Tài liệu A study on subordinators in english and vietnamese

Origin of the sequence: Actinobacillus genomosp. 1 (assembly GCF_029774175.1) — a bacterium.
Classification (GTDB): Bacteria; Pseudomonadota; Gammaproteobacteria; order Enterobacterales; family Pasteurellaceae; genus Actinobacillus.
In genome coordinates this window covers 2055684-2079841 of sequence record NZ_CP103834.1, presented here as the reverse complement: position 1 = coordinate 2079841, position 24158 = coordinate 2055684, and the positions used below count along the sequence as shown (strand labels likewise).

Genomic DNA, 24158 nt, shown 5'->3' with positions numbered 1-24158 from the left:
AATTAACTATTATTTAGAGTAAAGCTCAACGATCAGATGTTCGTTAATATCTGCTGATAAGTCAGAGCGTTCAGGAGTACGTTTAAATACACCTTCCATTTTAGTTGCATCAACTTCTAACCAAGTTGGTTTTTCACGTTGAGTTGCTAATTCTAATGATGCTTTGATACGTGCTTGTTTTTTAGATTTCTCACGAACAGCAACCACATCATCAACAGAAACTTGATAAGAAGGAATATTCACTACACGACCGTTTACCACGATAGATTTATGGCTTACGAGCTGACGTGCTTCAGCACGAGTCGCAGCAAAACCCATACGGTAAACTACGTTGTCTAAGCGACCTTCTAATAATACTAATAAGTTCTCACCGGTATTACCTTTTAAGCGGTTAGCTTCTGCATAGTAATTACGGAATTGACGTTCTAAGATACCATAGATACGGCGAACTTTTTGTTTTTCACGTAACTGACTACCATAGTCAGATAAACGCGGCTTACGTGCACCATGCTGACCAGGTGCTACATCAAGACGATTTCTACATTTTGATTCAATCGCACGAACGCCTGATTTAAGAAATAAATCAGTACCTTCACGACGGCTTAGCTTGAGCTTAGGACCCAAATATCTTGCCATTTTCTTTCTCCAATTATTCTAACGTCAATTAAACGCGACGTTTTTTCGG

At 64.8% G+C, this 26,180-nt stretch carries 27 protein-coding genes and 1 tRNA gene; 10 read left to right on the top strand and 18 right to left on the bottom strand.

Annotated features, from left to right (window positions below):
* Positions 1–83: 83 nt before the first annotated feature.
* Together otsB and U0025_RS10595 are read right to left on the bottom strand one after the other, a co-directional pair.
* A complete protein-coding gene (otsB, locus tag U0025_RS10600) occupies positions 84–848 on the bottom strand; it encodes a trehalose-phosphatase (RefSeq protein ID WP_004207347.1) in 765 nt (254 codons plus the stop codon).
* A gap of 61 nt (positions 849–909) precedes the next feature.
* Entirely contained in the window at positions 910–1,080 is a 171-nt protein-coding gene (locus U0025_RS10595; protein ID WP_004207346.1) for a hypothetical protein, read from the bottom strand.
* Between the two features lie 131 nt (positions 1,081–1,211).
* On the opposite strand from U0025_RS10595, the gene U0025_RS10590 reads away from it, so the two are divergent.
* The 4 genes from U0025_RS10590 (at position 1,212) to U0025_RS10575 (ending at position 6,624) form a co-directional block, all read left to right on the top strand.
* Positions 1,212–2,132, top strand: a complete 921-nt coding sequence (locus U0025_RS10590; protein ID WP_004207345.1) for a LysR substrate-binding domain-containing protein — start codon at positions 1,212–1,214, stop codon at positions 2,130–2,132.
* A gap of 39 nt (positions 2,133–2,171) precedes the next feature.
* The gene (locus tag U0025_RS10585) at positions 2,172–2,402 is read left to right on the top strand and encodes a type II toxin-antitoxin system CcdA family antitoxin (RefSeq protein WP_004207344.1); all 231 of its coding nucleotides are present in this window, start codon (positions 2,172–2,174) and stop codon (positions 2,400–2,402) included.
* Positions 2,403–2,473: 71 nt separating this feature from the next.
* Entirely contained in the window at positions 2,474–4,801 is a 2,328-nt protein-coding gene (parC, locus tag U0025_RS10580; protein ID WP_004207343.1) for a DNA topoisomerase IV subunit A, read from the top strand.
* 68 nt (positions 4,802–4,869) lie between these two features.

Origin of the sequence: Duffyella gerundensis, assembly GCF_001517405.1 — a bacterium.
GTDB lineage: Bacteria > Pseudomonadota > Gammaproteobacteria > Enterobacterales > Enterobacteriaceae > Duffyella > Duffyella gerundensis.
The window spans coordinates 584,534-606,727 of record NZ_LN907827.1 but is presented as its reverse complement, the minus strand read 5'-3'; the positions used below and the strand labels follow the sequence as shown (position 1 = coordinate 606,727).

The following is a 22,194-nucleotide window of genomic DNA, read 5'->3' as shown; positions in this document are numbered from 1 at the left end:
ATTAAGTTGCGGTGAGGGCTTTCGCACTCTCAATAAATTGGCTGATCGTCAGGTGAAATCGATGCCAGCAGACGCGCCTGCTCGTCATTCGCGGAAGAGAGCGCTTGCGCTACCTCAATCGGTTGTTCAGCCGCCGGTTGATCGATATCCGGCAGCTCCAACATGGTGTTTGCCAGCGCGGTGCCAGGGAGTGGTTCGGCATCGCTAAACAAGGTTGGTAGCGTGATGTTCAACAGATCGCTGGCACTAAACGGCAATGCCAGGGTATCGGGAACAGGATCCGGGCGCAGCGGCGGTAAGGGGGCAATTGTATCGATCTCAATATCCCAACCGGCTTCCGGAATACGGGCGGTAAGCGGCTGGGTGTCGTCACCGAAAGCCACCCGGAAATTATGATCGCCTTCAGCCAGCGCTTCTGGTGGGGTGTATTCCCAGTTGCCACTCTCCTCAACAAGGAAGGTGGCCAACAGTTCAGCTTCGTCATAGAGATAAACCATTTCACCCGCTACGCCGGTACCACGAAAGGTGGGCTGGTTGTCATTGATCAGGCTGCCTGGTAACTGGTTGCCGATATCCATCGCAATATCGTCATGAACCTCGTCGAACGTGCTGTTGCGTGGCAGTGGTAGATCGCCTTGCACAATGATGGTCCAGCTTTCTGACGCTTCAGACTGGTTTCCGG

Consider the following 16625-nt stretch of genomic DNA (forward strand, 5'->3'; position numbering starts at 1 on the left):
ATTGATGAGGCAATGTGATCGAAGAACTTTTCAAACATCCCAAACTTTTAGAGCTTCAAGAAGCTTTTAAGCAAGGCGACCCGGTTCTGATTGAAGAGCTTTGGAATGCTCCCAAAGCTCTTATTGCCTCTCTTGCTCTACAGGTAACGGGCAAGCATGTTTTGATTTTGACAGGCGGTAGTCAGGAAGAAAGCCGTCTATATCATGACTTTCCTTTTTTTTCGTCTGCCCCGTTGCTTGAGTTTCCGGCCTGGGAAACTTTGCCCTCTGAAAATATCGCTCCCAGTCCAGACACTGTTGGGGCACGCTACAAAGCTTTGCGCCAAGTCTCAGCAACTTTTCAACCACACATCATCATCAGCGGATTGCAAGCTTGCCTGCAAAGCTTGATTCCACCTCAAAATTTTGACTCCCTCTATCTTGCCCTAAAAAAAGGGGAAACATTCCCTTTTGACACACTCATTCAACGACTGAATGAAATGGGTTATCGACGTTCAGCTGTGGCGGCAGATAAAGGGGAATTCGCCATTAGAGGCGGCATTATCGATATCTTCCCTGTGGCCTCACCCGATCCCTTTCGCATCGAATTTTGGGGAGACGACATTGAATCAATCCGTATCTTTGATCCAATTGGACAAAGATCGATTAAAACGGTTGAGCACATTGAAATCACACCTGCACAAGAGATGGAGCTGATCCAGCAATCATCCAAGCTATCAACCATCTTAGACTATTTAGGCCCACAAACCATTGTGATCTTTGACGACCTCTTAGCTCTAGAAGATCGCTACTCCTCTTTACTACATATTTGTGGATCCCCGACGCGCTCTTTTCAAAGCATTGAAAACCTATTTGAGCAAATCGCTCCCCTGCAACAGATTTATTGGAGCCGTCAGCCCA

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i DECLARATION I, Lê Thị Thu Hiền, state that this graduation paper is the result of my own study. The whole content in the study has not been submitted from any other studies. Lê Thị Thu Hiền Jan, 2013 ii ACKNOWLEDGEMENTS I would like to express my sincere gratitude to my supervisor, Đặng Nguyên Giang, M.A for his valuable guidance, helpful advice, suggestions and encouragement in the process of writing my graduation paper. I am thankful to all of my teachers in the Foreign Language Department for their kindness and assistance during the process of the study. My sincere thanks also go to my friends who have given me useful advice and ideas. I greatly appreciate the support and encouragement from my family. iii ABSTRACT In this study, I used of the English as the source language and the Vietnamese language as the target one. The process can be divided into two stages: First, materials containing relevant information for the study such as grammar book, previous studies, information on the internet…in both languages will be collected, and the main characteristics of subordinators in English and Vietnamese are described. Then, techniques of analysis and statistics are applied to find out the positions, grammatical features and semantic implication of subordinators in both languages. Then, basing on the results from the stage 1, comparison and contrastive analysis are applied to find out the similarities and the differences between English and Vietnamese in terms of subordinators. iv TABLE OF CONTENTS DECLARATION ....................................................................................................................... i ACKNOWLEDGEMENTS ..................................................................................................... ii ABSTRACT………………………………………………….….……………………………iii TABLE OF CONTENTS ........................................................................................................ iv PART A: INTRODUCTION ................................................................................................... 1 1. Rationale ................................................................................................................................ 1 2. Aims and Objectives of the Study ....................................................................................... 2 3. Research Questions............................................................................................................... 2 4. Scope of the Study................................................................................................................. 2 5. Methodology .......................................................................................................................... 3 6. Materials Used ...................................................................................................................... 3 7. Design of the Study ............................................................................................................... 3 PART B: DEVELOPMENT .................................................................................................... 5 CHAPTER 1: LITERATURE REVIEW ............................................................................... 5 1. Theoretical Background....................................................................................................... 5 1.1. What is Meant by “Subordination”? ......................................................................... 5 1.2. What is Meant by “Subordinator”?........................................................................... 6 1.3. Subordinators in the Relationship with Other Connectors ..................................... 8 1.3.1. Subordinators Versus Coordinators ................................................................. 8 1.3.2. Subordinators Versus Conjunctive Adverbs ................................................... 9 2. Review of Previous Works ................................................................................................. 11 3. Summary ............................................................................................................................. 13 CHAPTER 2: SUBORDINATORS IN ENGLISH AND VIETNAMESE ........................ 14 1. Subordinators in English ................................................................................................... 14 1.1. Simple Subordinators ................................................................................................ 14 v 1.1.1 . Subordinators of Time clause ......................................................................... 14 1.1.2. Subordinators of Cause and Effect ................................................................. 16 1.1.3. Subordinators of Concession ........................................................................... 17 1.1.4. Subordinators of Condition ............................................................................. 19 1.2. Compound Subordinators ........................................................................................ 21 1.2.1. Compound Subordinators Ending with that .................................................. 21 1.2.2. Compound Subordinators Ending with Optional that .................................. 23 1.2.3. Compound Subordinators Ending with as ..................................................... 25 1.3. Correlative Subordinators ........................................................................................ 27 2. Subordinators in Vietnamese ............................................................................................ 29 2.1. Subordinators of Concession .................................................................................... 29 2.2. Subordinators of Reason ........................................................................................... 31 2.3. Subordinators of Purpose ......................................................................................... 33 2.4. Subordinators of Condition ...................................................................................... 34 3. Summary ............................................................................................................................. 35 CHAPTER 3: SIMILARITIES AND DIFFERENCES BETWEEN ENGLISH AND VIETNAMESE IN TERMS OF SUBORDINATORS ........................................................ 36 1. Features of Subordinators Found in Both languages ...................................................... 36 1.1. Positions of Simple Subordinators in Sentences ..................................................... 36 1.2. Semantic Implication of Subordination by Subordinators .................................... 37 2. Features of Subordinators Unique to English .................................................................. 39 3. Features of Subordinators Unique to Vietnamese ........................................................... 39 3.1. Subject Ellipsis ........................................................................................................... 40 3.2. Forming Simple Subordinators into Correlative Subordinators .......................... 40 4. Summary ............................................................................................................................. 40 PART C: CONCLUSION ...................................................................................................... 41 1. Recapitulation ..................................................................................................................... 41 vi 2. Conclusions.......................................................................................................................... 41 3. Implementations for language teaching and learning ..................................................... 42 4. Suggestions for further studies .......................................................................................... 43 REFERENCES ....................................................................................................................... 44 1 PART A: INTRODUCTION 1. Rationale It cannot be denied that the role of English in our lives has got much importance. It is used as the most common language for all parts of the world nowadays. Moreover, it is a means to link all cultures and bring a huge treasure of knowledge to human being, especially in science and technology. Awaring of the role of English in modern world, English has been taught for every educational level. In the recent years, the quality of teaching and learning has been improved a lot by some educational reform policies of Ministry of Education and Training. It is believed that the purpose of learning foreign language is to communicate successfully with foreigners. However, it seems difficult for people to be successful in communicating in any foreign languages if they do not understand clearly and exactly its grammar. In other words, understanding the grammar is the base of the success in using foreign language. However, English appears much different from Vietnamese in variety of aspects. This causes many difficulties for Vietnamese learners and teachers in teaching and learning this language. Subordinators are regarded as a kind of connectors that are used to connect different parts in sentences. Subordinators play a very important role in building successful sentences in particular and in writing English in general. However, it can be said that Vietnamese learners have many troubles in writing and translating English, especially using subordinators in sentences. To my best of my knowledge, this problem has not been found in any works on subordinators before. This is the reason why the author decides to make a minor study on this topic with the hope that this would give a small part to help teachers and learners to get the best result in teaching and learning English subordinators. 2 2. Aims and Objectives of the Study The study, as entitled, focus on subordinators in English and Vietnamese; therefore, the main aim of this study is to work out the similarities and the differences between English and Vietnamese in terms of subordinators. In order to achieve the aims, the study is expected to reach the following objectives: - to study how subordinators are organized structurally and semantically in English and Vietnamese; - to establish the similarities and differences between English and Vietnamese in terms of subordinators. 3. Research Questions The objectives of the study can be elaborated into the following research questions: - How are English and Vietnamese subordinators organized structurally and semantically? - What are the similarities and differences between English and Vietnamese in terms of subordinators? 4. Scope of the Study This study does focus on the subordinator (used to connect clauses in sentences) in English and Vietnamese. Due to the scope of the graduation paper as well as the limited knowledge of the author, we would like to pay attention to the following aspects: - Positions in sentences - Grammatical features - Semantic implication of subordination by subordinators. 3 5. Methodology Due to the main aims and objectives of the study, describing, analyzing, contrasting, and comparing would be mainly carried our throughout the process. Also, the study makes use of English as the source language and the Vietnamese language as the target one. The process can be divided into four stages. Stage 1: A theoretical framework suggested by Quirk and Greenbaum (1973) is applied in the present study. Stage 2: Materials containing relevant information for the study such as grammar books, previous studies, information on the internet, etc in both languages will be collected, and the main characteristics of subordinators in English and Vietnamese are described and analyzed. Stage 3: After collecting data, techniques of description and analysis are applied to find out the positions, grammatical features and semantic implication of subordinators in both languages. Stage 4: Basing on the results from the stage 3, comparison and contrastive analysis are applied to find out the similarities and the differences between English and Vietnamese in terms of subordinators. 6. Materials Used In this study, the author uses the following materials: - Monolingual English and Vietnamese books - Bilingual English – Vietnamese books - Information on internet - Dictionaries 7. Design of the Study The study consists of three parts, excluding the references. Part A, introduction, consists of the rational, the aims and objectives, research questions, the scope, the method and the design of the study. 4 Part B, development, is the main part of the study. This part is divided into 3 chapters: Chapter 1: Literature review, Chapter 2: Subordinators in English and Vietnamese, and Chapter 3: The similarities and differences between English and Vietnamese in terms of subordinators. Part C, the last past, is the conclusion. This part consists of recapitulation, conclusions, implication for teaching and learning English subordinators and suggestions for further studies. 5 PART B: DEVELOPMENT CHAPTER 1: LITERATURE REVIEW 1. Theoretical Background 1.1. What is Meant by “Subordination”? There are two most popular kinds of relationship in the sentences in both English and Vietnamese: subordination and coordination. In other words, most sentences are formed by subordination and coordination of components. Subordinations are definited by some grammarians. According to Quirk, Greenbaum (1973), subordination is a nonsymmetrical relation, holding between two clauses in such a way that one is constituent or part of the other. In linguistics, subordination is a principle of the hierarchical organization of linguistics units. While the princ iple is applicable in semantics, syntax, morphology, most works in linguistics employs the term “subordination” in the context of syntax, and that is the context in which it is considered here. The syntactic units of sentences are often either subordinate or coordinate to each other. Biber, Conrad and Leech (1999) pointed out some signals of subordination. According to writers, subordination can be signaled by an overt link, in the form of a subordinator or Wh-word, and a non-finite verb phrase, that is, by a verb phrase introduced by an infinitive, present participle or past participle. Finite clauses are marked for tense or modality. Finite dependent clauses usually have an overt link, stating with a subordinator or Wh-word. Look at this example: (1) You can drink your orange [if you like] In the example (1), we use if - one of subordinator to connect two clauses, so the readers or listeners can base on subordinator to recognize subordination. 6 According to Toán, B.M and Lương, N.T (2007), subordination is commonly expressed the relationship between subordinate clause and main clause in a sentence. It has following characteristics: First, it marks an unequal relationship between two clauses in subordinating compound sentences, drives one clause become main clause, and the other is subordinate clause. For example: (2) Hôm nay tôi nghỉ học (Today I don’t go to school Main clause vì trời mưa. because it rains) subordinate clause Second, in semantical relationship, two events in two clauses are connected in a control relationship each other, such as this event happened because of another event, etc. It can be seen in example (2). The final signal characteristic is that all the subordinated components can change their order in a sentence. For instance, we can say Hôm nay tôi nghỉ học vì trời mưa (Today I don’t go to school because it rains) or Vì hôm nay trời mưa nên tôi nghỉ học (Because it rains, I don’t go to school). 1.2. What is Meant by “Subordinator”? According to Quirk and Greenbaum (1973), subordinators are perhaps the most important formal indicators of subordination. Like preposition, which they resemble in having a relating or connecting function, subordinators form the core of the class consist of single word, and again, as with prepositions, there are numerous compound items which act, to various degrees, like a single conjunction (Quirk and Greenbaum 1973: 313). The writers also state that there are three types of subordinators (subordinating conjunction): simple subordinators, compound subordinators and correlative subordinators. Biber, Conrad and Leech (1999) show that subordinators differ in important ways from other clause links. Subordinators are like coordinators, but 7 they are different from linking adverbial, because subordinators occur in a fixed position at the front of their clause. Oshima and Hogue (1998) claim that subordinators are words and phrases that signal subordinate clause, introduce dependent subordinate clauses and signal the relationship between the subordinate clause and the main clause. Another source shows that subordinators are applied to a grammatical distinct, close class of words whose primary role is to mark a clause as subordinate. In Vietnam, subordinators are considered as particles of empty words and sentences that show the subordinated relationship. Like English, they are means of connecting main element and subordinate element. Therefore, subordinators are likely to connect with subordinate clause elements according to Ban and Thung (2001). For instance: (4) Diệp bị đau đầu vì cô ấy suy nghĩ quá nhiều. (Diep got headache because she thought too much). In example (4), because joins two clauses Diệp bị đau đầu and cô ấy suy nghĩ quá nhiều. The two clauses have subordinated relationship in which Diệp bị đau đầu is the main clause and cô ấy suy nghĩ quá nhiều is subordinate clause. Sharing the same idea, Toán and Lương (2007) state that subordinators are empty words and they do not denote things but show the grammatical relationship between two clauses (main clause and subordinate clause). They are considered as very important means in connecting two clauses in sentences. Look at the example below: Bởi tôi ăn uống điều độ và có chừng mực nên tôi chóng lớn lắm. (Tô Hoài, ‘Dế mèn phiêu lưu kí’) (Because I eat in a diet regularly and moderately, I grow very well). 8 1.3. Subordinators in the Relationship with Other Connectors 1.3.1. Subordinators Versus Coordinators Both subordinators and coordinators have the function of connecting units in sentences. However, there are many differences between them. The first difference between subordinators and coordinators is that while subordinators link unit(s) that is constituent(s) of larger one, units connected with coordinators stand on equal footing with each other. E.g. (1) Whenever we go to the park, I’m always get bitten by mosquitoes. (2) He was tired, so he went to bed. As we can see, in the example (1), the dependent clause we go to the park subordinates to the main clause by subordinator whenever. It can’t stand independently as a simple sentence but subordinates to the rest clause. On the contrary, in the example (2), the two clauses are independent. Each of them can stand separately and act as a simple sentence. The second difference need mentioning is that when clauses are connected with coordinators such as and, but, or, subject ellipsis is allowed, subordinators do not allow subject ellipsis. For example, we can’t say I didn’t buy it although like it, but we have to say I didn’t buy it although I like it. In addition, while coordinators can introduce clauses, words, and phrases, most of subordinators introduce clauses. Though the act area of subordinators is smaller than coordinators, in semantic term, subordinators are so variety. Let’s look at these examples: E.g. (3) Although she is fat, she eats candies so much. (Concession) (4) We hurried to school so that we wouldn’t be late. (Purpose) (5) Since he missed the first bus, he came ten minute late. (Reason) 9 The above sentences illustrate some roles of subordinators in sentences in term of semantic. Besides, most of clauses which can change their position are introduced by subordinators, so they can precede or follow the main clause in complex sentences. Thus, we can say There are no polluting exhaust gases because it is electric or Because it is electric, there are no polluting exhaust gases. On the other hand, the clauses are introduced by subordinators have restricted position; namely, it always follows the rest clause(s) in compound sentences. Therefore, we can’t change the sentence He didn’t want to be seen, so he carefully sauntered off in the opposite direction into So he carefully sauntered off in the opposite direction, he didn’t want to be seen. Furthermore, subordinators can be put after coordinator and, but, or and for, e.g. I don’t go out at night but only if I can use the car. In the following sentence, two subordinated clauses are joined together with and which precedes the second subordinator because: He asked to be transferred because he was unhappy and because he saw no prospect. The final difference between subordinators and coordinators is that coordinators usually form looser connections than subordinators do. E.g. Mary was late for work and she received a cut in pay. (Very loose) Mary was late for work; she received a cut in pay. (Loose) Because Mary was late for work, she received a cut in pay. (The subordinator because creates a tighter link between the ideas). 1.3.2. Subordinators Versus Conjunctive Adverbs Subordinators and conjunctive adverbs are two kinds of conjunction among units in sentences and they are often employed in academic writing. However, they are different from each other in many points. Students usually meet 10 difficulties in distinguishing them. To make it become clearer, the author would like to give out some main differences between them. Firstly, subordinators can show that one idea is more important than another. The idea in the main clause is more important, and the idea in the subordinate clause is less important while conjunctive adverbs such as however, moreover, nevertheless, consequently, as a result,…etc are used to join two independent clauses. A conjunctive adverb is a word (phrase) that shows how such sentences, sections of a paragraph, or entire paragraphs are related. They add a lot of emphasis. E.g. (1) Although Diana’s life should have been a happy life, it was not to be. (2) Natalie loved strawberries; however, they gave her a rash. It can be seen in the first sentence, subordinator although shows that Diana’s life should have been a happy life is less important, and the idea It was not to be is more important. On the other hand, in the second example, however links two independent clauses Natalie loves strawberries and they gave her a rash to emphasize that They gave her a rash is contrary to Natalie’s favorite. Secondly, subordinators are usually a single word, but there are also a number of multi–word subordinators that function like single subordinating conjunctions. Subordinators make the clause depend on the rest of the sentence in order to make sense. A comma at the end of an adverbial phrase when it precedes the main clause is needed. E.g. Although she doesn’t like him, she still go out with him. Usually, no comma is needed before a subordinating conjunction if the dependent clause follows the independent clause. E.g. Mary never likes chocolate although it smelled delicious. To conjunctive adverbs, a semicolon and a comma are used when a conjunctive adverb separates two clauses, and the conjunctive adverb is set off 11 by a comma when it begins a sentence. E.g. Mary loves Michael; however, Michael loves Diana. A contrary is to make two sentences: Mary loves Michael. Michael loves Diana, however. When conjunctive adverbs are within an independent clause, they are set off by commas. E.g. Natalie ate strawberries, however, without a second thought. Conjunctive adverbs can be often moved around in the sentence without loosing of meaning. This can not be done with ‘true’ conjunctions like the coordinating conjunctions. E.g. Helena’s car is making strange noises; therefore, she will take it to be serviced. When a conjunctive adverb is used as an introductory word (at the beginning of a sentence), it needs a comma after it: Naturally, Kyle has a cosmopolitan view on many topics. Finally, the subordinator is different from the conjunctive adverb in connecting clause. While subordinators are used to make a subordinate relationship between two clauses, conjunctive adverbs connect two independent clauses. E.g. Many community colleges do not have dormitories; however, they provide housing referral services. (Oshima and Hogue 1998: 158) Although women in the United States could own property, they could not vote until 1920. 2. Review of Previous Works Subordinators play an important role in forming sentences. In fact, in both English and Vietnamese there have been several authors who pay attention to 12 subordinators such as Quirk and Greenbaum (1973), Biber, Conrad and Leech (1999), Oshima and Hogue (1998), Ban, Thung (2001), etc. Quirk and Sydney Greenbaum (1973) partly present subordination formal indicators of subordination, subordinators. Subordinators, according to the authors, can be divided into three types: simple subordinators, compound subordinators and correlative subordinators. Oshima and Hogue (1998) consider subordinator is one of three tools to connect clauses. They also list out the popular subordinators that are usually used in connecting clauses. Biber, Conrad and Leech (1999) partly discuss about subordination and subordinators. The authors also compare between subordinators and coordinators. Furthermore, they give out some signals of subordination, and positions of subordinators in sentences. Cobuild (2003) gives a definition of subordinators, and compares between coordinating conjunctions and subordinating conjunctions. The writer shows specific subordinators in term of semantic and syntactic. Murphy (2001) partly presents about conjunction and preposition, and the author considers subordinator is one of means to connect clauses in a sentences. He gives out some kinds of compound sentences that use subordinators to link two clauses. Ban and Thung (2001) claim that subordinators are often presented in sentences which have subordinate relationship. According to the authors, subordinators contain two groups: restrictive subordinators and dependent subordinators based on their effect area. Additionally, the writers affirm that depending on different situations, contexts or the intension of the speakers or writers, different subordinators are applied and the order of clauses in sentences is set up. 13 Toán and Lương (2007) state that subordinator is a means to signal subordinate clause in a sentence. The writers also discuss about the usage of some kinds of sentences that use subordinators. In short, although subordinators have been primarily presented in many works, they are only considered as connectors used to links clauses that have the same grammatical function in the sentences. Up to now, there have not been any works giving a comparison between English and Vietnamese in terms of subordinators. 3. Summary There are many subordinators in English; however, in Vietnamese, the number seems to be much more than that. There are many things in common between the two languages, but they are also different from each other in some points. The next chapter will help us to understand more about the grammatical features, positions as well as semantic characteristics of subordinators in the two languages, the similarities and difference between the two languages in terms of subordinators. 14 CHAPTER 2: SUBORDINATORS IN ENGLISH AND VIETNAMESE 1. Subordinators in English In English, subordinators are very useful means of forming sentences. With the role of clause connectors, subordinators always stand at the beginning of subordinate clause. Of a sentence is begun with subordinators, a comma after the subordinating clause is needed. However, if the subordinator comes in the middle of a sentence, there is no need to put a comma before it. It’s when the clauses they join are relatively subordinate another clause. Because there are many subordinators in English, we just focus on some kinds of subordinators in English. The following will give more details about each kind of subordinators in English. In my own of thinking, the classification of Quirk and Greenbaum (1973) is very easy to follow, so the authors base on their classification to give more detail information about subordinators. 1.1. Simple Subordinators 1.1.1. Subordinators of Time clause Time clause is dependent clauses used to indicate when something happened. The most common subordinators that introduce time clause are: after, as, before, until, when, while. Each subordinator has its own function, but in general, all of those subordinators imply time. First, when is one of the most popular which is used subordinator of time in English. It is used as a means to connect clause of time to refer time with dependent clause. In other words, when shows that one event happens slightly after another. For example: E.g. The workers ended strike when management agreed to give them a pay raise. It is easy to see that the clause When management agreed to give them a pay raise mentions about the time that The workers ended strike. In a different